3rd to 4th Passover

Section V - Events #68-81 (Ministry from the 3rd Passover to the beginning of the last Passover week) are discussed along with practical applications.
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In the last chapter we finished the events recorded during Jesus' second year of ministry. During this time we see that He is immensely popular, but has made some deadly enemies: the Pharisees and religious leaders want to kill Him, even some of the disciples are leaving because of the demands of His teaching.

Most of His teaching and signs have been performed in the northern part of the country with occasional visits to Jerusalem during key festivals. The Apostles have now been chosen and are ministering on their own in the northern area as well.

As He enters the third year of His ministry He will make more appearances in and around Jerusalem to declare His person and purpose for coming.

We begin the next section of events describing His ministry from the 3rd Passover to the beginning of the Last Passover week.

68. Healings in the Gennesaret area

Matthew 14:34-36; Mark 6:55-56

Our last event found Jesus in the synagogue at Capernaum. Gennesaret was south of Capernaum. Mark says that many were healed simply by touching the "fringe" of His cloak. Like other male Jews, faithful to the Law, He had a blue tassel at each corner of His garment and this is what they reached for in faith.

69. Pharisees question hand washing

Matthew 15:1-20; Mark 7:1-23

Jesus' successful ministry in Gennesaret was interrupted by Pharisees who had come from Jerusalem to observe and confront Him in order to discredit Him. One of their accusations was that His disciples violated the "tradition of the elders" by not observing the ritualistic washing of their hands before eating.

Tradition of the elders referred to a body of rules and regulations created by the scribes that dictated how the Law was to be applied. For example, the Law forbade work on the Sabbath. The scribes created over one hundred definitions of what was considered "work" and "leisure" in order to guide the Jews in keeping that command.

Jesus replied that these things were no more than man made rules that had no authority from God and thus no authority over man. Jesus went on to show that it wasn't dirty hands or even food that defiled a person's soul, it was what came out of the heart that defiled a human's soul. This infuriated the Pharisees because He not only discredited their source of authority (tradition of elders), but also waved away food restrictions to which the Jews held so dearly.

Restricting types of food was a way of distinguishing the people as separate from other nations and a mark of God's chosen people. From now on however, their faith in Christ would do this for them.

70. Jesus heads further north

Matthew 15:21-28; Mark 7:24-30

This break with Jewish tradition was sure to cause even more hatred among Jewish religious leaders so Jesus heads further north into Gentile territory. Here He meets a Syrophoenician woman who is a Gentile and who asks Him to heal her daughter.

Jesus, using the expressions of that day, tells her that He has come to feed the children and not their pets. This is what many Jews thought in those days concerning Gentiles with which they were friendly. The woman recognizing the analogy, and without diminishing the role and privilege of the Jews, says that even the pets get a little of the leftovers after the children have eaten. She would gladly accept that.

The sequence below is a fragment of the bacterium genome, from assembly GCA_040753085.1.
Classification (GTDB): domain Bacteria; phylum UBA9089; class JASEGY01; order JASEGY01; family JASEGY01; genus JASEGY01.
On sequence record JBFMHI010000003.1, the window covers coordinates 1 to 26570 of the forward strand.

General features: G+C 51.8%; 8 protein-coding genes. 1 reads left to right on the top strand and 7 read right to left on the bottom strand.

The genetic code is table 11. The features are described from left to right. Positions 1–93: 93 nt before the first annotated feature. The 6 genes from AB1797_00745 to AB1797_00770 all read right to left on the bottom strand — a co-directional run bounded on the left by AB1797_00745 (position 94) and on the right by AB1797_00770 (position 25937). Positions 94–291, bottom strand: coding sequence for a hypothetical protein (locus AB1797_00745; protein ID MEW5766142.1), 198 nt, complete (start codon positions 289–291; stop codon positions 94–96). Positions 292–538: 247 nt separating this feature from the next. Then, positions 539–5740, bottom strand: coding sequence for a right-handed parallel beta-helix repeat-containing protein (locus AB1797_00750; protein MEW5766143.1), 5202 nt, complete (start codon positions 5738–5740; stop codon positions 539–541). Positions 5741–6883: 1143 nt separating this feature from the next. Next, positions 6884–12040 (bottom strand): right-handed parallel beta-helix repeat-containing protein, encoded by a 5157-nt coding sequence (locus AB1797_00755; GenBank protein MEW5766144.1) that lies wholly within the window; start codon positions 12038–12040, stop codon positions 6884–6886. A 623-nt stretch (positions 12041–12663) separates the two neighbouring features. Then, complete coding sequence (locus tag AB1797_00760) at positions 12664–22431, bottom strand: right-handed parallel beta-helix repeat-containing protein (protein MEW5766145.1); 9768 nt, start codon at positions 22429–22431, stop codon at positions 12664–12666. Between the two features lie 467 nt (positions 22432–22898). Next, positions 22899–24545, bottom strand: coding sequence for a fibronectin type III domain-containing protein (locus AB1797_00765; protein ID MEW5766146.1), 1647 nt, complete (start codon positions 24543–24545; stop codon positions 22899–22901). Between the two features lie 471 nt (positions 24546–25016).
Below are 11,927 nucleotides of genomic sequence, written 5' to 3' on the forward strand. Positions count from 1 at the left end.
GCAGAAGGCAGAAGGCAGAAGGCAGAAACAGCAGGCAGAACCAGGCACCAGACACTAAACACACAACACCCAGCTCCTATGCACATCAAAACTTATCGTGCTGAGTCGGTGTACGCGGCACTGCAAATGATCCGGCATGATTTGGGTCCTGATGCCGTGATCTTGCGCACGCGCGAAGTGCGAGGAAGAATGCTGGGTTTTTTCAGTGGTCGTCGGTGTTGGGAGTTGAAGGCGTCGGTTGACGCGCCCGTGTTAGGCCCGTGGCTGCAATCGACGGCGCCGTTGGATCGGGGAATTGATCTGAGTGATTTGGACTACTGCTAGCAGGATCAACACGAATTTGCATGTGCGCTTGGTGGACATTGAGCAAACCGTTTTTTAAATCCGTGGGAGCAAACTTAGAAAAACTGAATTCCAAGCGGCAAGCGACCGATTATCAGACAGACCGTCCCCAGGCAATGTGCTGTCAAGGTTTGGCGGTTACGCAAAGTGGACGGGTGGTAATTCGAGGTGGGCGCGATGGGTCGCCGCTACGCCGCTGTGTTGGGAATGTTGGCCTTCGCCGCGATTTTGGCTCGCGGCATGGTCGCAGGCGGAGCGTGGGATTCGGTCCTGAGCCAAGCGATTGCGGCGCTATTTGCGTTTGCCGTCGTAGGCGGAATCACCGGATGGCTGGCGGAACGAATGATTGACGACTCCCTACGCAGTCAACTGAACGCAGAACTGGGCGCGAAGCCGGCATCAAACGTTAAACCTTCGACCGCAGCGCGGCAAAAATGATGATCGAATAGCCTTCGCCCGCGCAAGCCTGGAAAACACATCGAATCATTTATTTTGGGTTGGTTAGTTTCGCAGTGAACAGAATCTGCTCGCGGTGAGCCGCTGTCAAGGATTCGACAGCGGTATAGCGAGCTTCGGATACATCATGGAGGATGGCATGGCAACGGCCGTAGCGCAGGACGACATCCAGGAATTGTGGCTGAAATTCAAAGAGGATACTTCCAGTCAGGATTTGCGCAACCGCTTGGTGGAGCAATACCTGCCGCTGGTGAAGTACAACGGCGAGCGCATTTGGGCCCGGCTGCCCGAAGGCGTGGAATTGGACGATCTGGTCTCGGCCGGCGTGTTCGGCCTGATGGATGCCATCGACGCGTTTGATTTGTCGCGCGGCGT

In this woman Jesus finds not only a woman of faith, but also a woman of humility, perseverance and courage. He rewards all of this by healing her child without even seeing her.

71. Jesus ministers in Decapolis

Matthew 15:29-38; Mark 7:31-8:9

Decapolis is on the east side of the Sea of Galilee where Jesus healed the demoniac and sent him to spread the news of his cure among the region (10 cities).

Jesus now returns and heals a man who is deaf and a great multitude is assembled to hear Him preach. This is the result of the work of this demoniac. Jesus not only teaches them, but also performs the miracle of the multiplication of bread and fish for this group – a miracle He has done for the second time.

72. Jesus confronted again by Pharisees

Matthew 15:39-16:4; Mark 8:10-12

Jesus finishes in the area of the Decapolis and crosses the Sea of Galilee. Once there the Pharisees are ready with another attack, this time to challenge Him by asking for a sign from "heaven." Their point was that His miracles were not spectacular enough. They wanted an Old Testament miracle where the sun stood still or fire and brimstone were called down from the sky.

Jesus rebukes them for their blindness in that they can tell what the weather is from the color of the sky, but can't even interpret all of the signs He has already done to prove His legitimacy.

He refuses to give them such a sign and refers them to the story of Jonah and tells them that this will be the definitive sign that He is from God.

  • Jonah 3 days in the whale and survived.
  • Jesus 3 days in the tomb and resurrected.

The resurrection will be the sign for everyone, including them, that He is the Messiah sent from God.

73. Discussion with Apostles in the boat

Matthew 16:5-12; Mark 8:13-21

The Apostles had been travelling with Jesus through all these events. They had seen the confrontations with the Pharisees, the miracles, the feeding of the 4,000. Now they were once again crossing the Sea of Galilee and Jesus tries to warn them concerning the Pharisees and their hypocrisy. The reason for this is that the Apostles will also have to deal with these people in their ministry.

Jesus uses a figure of speech that they don't understand – "leaven of the Pharisees" – and explains that the Pharisees' false ideas introduced as doctrine from God had taken such a hold that the people accepted it as Law.

The Apostles think He's scolding them because they forgot to bring the leftover bread from the feeding. This shows how unsophisticated and hard hearted they were and certainly no match for the Pharisees.

74. Jesus heals a blind man

Mark 8:22-26

Upon arriving on the other side, the people bring Him a blind man to cure and Jesus does so in stages, putting first saliva on his eyes then laying hands on them. This was probably done to help his faith develop in stages as well. First saliva to know that Jesus was doing something for him, then complete healing once he realized that it was Jesus who was giving him sight.

75. Peter's confession